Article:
Would you spend the money, if it was yours?

This is a great continuous improvement question . When you are looking at spending money, this question can often be the one you need to make the right decision. Is there a better way to spend the cash you have available to you? Are there other options that you have yet to explore? Are you committed to the solution you have put forward? If this was your money, and this was the option to go for, you know the answer would be "yes" to the original question. You would know that spending the money would be the right thing to do. If you feel hesitation when you think about this question, you know that you have more work to do. An old boss of mine asked me the question once. That's all it took for it to sink into my brain. At some point, as your career progresses, every decision becomes easier to see as a financial one. When you are looking at the pros and cons of an investment / purchase / decision, there will be a financial impact. So, if you are committed to the decision, as

Do you know all of the steps in your process?

Of course, I hope you say 'yes!' to this question. But, too many people in our businesses don't know all of the steps. Why might this be: Are the steps too confusing? Are the steps not visible to staff? Are the steps not taught to your team when they join? Are there too many options, to be able to define the steps? Are the steps kept inside the heads of a few team members? If your results are suffering as a result of a lack of knowledge inside your business, use these five questions as a way to reflect. Thankfully, once you  have worked out which one is most likely to be your problem, you just need to flip the situation around to define your strategy: Simplify. Promote and use visual aids. Revamp your induction. Standardise. Write it down. The benefits from having clearer processes revolve around improved customer satisfaction, better profits and less dependency on individuals. If this kind of situation sounds good to you, check out my book Losing the Cape . It looks at opt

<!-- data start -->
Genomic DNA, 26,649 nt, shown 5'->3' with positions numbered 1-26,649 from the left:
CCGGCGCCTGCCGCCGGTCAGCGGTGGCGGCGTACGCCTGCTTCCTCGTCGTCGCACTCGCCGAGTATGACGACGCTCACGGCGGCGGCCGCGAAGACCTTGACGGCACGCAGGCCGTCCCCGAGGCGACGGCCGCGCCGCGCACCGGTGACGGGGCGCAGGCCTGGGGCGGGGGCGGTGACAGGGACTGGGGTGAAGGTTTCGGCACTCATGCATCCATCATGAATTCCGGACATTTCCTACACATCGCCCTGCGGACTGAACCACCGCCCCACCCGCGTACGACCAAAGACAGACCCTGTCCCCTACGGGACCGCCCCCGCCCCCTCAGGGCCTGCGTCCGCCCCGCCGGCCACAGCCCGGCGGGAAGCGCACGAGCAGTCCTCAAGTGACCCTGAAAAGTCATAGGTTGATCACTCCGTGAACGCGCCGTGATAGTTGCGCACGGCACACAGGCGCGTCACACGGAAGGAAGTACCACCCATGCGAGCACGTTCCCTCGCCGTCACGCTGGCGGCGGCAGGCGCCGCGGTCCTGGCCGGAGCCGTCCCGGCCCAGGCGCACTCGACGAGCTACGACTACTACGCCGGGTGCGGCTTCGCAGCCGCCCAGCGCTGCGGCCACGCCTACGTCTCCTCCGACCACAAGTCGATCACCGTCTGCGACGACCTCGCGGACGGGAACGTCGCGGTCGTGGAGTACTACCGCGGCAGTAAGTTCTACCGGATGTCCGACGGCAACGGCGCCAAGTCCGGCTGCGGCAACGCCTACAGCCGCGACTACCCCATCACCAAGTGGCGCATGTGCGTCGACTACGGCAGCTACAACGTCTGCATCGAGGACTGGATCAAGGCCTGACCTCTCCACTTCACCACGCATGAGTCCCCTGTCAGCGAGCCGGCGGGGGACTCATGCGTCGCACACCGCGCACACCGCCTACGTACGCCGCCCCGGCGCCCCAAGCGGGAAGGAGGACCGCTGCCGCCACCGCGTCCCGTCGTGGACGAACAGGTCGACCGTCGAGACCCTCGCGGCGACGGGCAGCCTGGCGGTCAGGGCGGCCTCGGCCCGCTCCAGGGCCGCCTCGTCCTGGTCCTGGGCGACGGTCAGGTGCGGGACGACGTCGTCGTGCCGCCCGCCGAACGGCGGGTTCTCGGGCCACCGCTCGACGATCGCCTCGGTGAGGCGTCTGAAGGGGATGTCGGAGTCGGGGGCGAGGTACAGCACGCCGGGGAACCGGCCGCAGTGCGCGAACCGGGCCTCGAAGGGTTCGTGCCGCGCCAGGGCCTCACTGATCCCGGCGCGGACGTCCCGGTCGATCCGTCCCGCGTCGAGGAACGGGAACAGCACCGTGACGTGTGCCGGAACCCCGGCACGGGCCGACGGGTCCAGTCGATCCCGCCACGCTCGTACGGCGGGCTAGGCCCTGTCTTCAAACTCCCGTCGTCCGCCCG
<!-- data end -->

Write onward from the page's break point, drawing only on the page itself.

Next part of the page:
Are you a master of consistency?

One of my consulting clients made a statement during a KPI (Key Performance Indicator) review session: "Consistency is the key" I agree with them. In their case, this wasn't happening at the time they made the statement. It was something they had to work towards and something that paid off for them. What happens when you aim to be consistent? Standards within the business get lived up to. Staff know where they stand. Management becomes easier. Policies mean something. Incongruities evaporate. Even better, consistency can lead to: Higher profits Happier customers A feeling of moving ahead with your plans. I always tell my consulting clients that 4/5 is a pretty good place to aim for at the outset. Whilst you are working on your continuous improvements you will find obstacles in your way. Look at each obstacle and remove it. Your consistency will raise to this level if you repeat this process. If you are thinking that managing all of your obligations is too onerous at this